Let’s take a look at our happiness because being more happy will offer better immunity and therefore, less inclination to disease, longer life and ability to enjoy it.
This week I was inspired by a brilliant 13 year old.
Who is Logan LaPlante? Maybe you’ve never heard of him before, but he is intelligent and well-spoken, living through a unique education process based on a philosophy of “being happy.” You can see him give a Ted-Talk by searching for “Hackschool.”
Who influenced his concept of what it takes to be happy?…
HAPPINESS, LEARNING, AND THE HACKER MINDSET
As a foundation for the study of happiness, he chose a system developed by Dr. Roger Walsh.
According to Walsh’s research, there are 8 aspects which strongly contribute to your personal happiness:
– Diet and Nutrition
– Time in Nature
– Contribution & Service
– Relaxation & Stress Management
– Religious & Spiritual
What adds a greater insight to connecting with these 8 key areas is the attitude conveys by Logan is his “hacker mentality” which also strongly coincides with Dr. Walsh’s belief that school would better equip children to leading happier and healthier lives should they make those two life aspects more of a focus, that is, to be happy and healthy.
If you don’t understand what being a Hacker is, it’s not as bad as a lot of people imagine. Being a Hacker is probably best exemplified by Steve Jobs who didn’t restrain himself by adhering to a rigid system to create and make real his ideas. He envisioned the benefit to the consumer, then worked on a solution. He didn’t come up with a product and then hope people would buy it. He knew people would adopt his brilliant idea and then set out to make it real doing much of his work from design to business dealings in unconventional manners, thinking outside the box.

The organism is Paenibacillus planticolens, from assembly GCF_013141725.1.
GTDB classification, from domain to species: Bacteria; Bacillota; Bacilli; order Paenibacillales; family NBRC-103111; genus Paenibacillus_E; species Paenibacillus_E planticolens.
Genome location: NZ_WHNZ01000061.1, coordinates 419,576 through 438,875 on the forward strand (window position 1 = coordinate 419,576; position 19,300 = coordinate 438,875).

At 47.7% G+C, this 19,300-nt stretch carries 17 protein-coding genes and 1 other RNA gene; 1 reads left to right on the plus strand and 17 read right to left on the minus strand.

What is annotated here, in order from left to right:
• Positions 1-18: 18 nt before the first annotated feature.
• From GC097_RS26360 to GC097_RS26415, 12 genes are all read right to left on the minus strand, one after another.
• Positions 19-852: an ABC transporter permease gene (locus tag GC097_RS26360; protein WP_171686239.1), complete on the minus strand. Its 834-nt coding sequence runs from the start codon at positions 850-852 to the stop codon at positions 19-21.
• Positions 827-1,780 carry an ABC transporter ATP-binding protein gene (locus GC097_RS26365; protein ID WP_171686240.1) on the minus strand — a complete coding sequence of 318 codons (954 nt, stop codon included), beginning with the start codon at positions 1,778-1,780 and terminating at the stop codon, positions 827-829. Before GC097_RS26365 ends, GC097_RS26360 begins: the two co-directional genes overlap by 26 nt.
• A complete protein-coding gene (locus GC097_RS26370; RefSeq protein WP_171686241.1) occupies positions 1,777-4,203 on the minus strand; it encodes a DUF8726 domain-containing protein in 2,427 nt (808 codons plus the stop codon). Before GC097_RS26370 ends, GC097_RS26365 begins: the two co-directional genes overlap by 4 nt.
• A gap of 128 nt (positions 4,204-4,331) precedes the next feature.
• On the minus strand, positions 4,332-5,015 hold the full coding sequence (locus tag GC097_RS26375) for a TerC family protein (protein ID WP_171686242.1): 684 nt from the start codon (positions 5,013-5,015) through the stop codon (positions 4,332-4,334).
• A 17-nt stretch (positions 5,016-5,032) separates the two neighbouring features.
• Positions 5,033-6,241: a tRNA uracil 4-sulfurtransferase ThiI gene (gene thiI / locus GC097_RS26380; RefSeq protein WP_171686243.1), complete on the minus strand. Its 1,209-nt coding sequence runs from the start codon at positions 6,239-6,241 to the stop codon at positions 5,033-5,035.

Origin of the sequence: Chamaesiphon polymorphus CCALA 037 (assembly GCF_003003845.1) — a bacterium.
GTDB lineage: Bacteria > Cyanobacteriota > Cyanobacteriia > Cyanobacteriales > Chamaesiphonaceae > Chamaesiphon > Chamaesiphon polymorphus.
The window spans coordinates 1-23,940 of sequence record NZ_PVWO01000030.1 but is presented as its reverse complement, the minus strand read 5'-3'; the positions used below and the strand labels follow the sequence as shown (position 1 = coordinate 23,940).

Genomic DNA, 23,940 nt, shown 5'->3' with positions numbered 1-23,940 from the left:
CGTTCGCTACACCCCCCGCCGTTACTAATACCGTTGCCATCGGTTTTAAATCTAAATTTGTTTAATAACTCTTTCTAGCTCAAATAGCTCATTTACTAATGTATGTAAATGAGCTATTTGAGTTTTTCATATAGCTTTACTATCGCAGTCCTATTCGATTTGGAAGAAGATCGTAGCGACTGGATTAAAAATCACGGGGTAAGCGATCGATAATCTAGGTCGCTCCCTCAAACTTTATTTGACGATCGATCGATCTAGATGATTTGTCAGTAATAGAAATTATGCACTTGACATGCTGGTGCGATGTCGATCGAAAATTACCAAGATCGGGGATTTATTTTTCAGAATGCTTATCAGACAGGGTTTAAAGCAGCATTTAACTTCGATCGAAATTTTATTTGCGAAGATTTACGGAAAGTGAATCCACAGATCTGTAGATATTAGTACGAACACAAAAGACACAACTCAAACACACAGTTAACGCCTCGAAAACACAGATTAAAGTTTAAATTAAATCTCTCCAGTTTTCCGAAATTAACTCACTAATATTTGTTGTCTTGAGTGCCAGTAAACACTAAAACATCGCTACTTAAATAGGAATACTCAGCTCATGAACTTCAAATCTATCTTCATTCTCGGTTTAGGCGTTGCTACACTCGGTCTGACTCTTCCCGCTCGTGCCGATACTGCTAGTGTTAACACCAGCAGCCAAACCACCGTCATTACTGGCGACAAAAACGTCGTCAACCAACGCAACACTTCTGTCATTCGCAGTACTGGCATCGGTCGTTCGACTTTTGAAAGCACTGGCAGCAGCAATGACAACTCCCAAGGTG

In Logan’s experience, he often looks first at his passion and then associates with experts and takes more of an apprenticeship-like approach to learning the core subjects.
The basic rule applies: You learn more easily if your are passionate and excited about a subject.
This is the opposite approach often applied to traditional learning, where kids are provided generic information regardless of their personal passions.
The only summer school program my parents put me though, when I was about 13 or 14, adopted the passion-approach to writing. They asked me what I enjoyed, then they provided some assignments based on my favorite interests. I had a passion for high performance cars (still do). Logan also gives a similar example in his education process, he loves skiing, so he writes with passion about skiing. This approach really works.
This works with any subject or process.
History is another great example. I hated studying history until I took an interest in a historical character. You can’t fall in love with facts and figures, but you can develop a relationship or passion for a person’s successes and struggles and then take an interest in the factors that influence their world. That’s learning like a hacker.
And learning like a hacker increases your satisfaction and therefore your overall happiness because you can achieve what you want faster by adopting some hacker techniques.
This approach can be applied to anything. Be less restrained in using your creativity and imagination. Have some fun.
So the takeaway is this: If there is something you are passionate about, ask yourself, meditate on if there is an easier way to achieve what you want. Take some time to think outside of the box you’ve put yourself into. Listen to a few people who have already achieved what you seek to achieve. Life is too short to waste time making mistakes you can avoid with a few well placed ideas and recommendations, personalized by your own untapped well of creativity and imagination.
Be Empowered. Be Alive. Be Happier.
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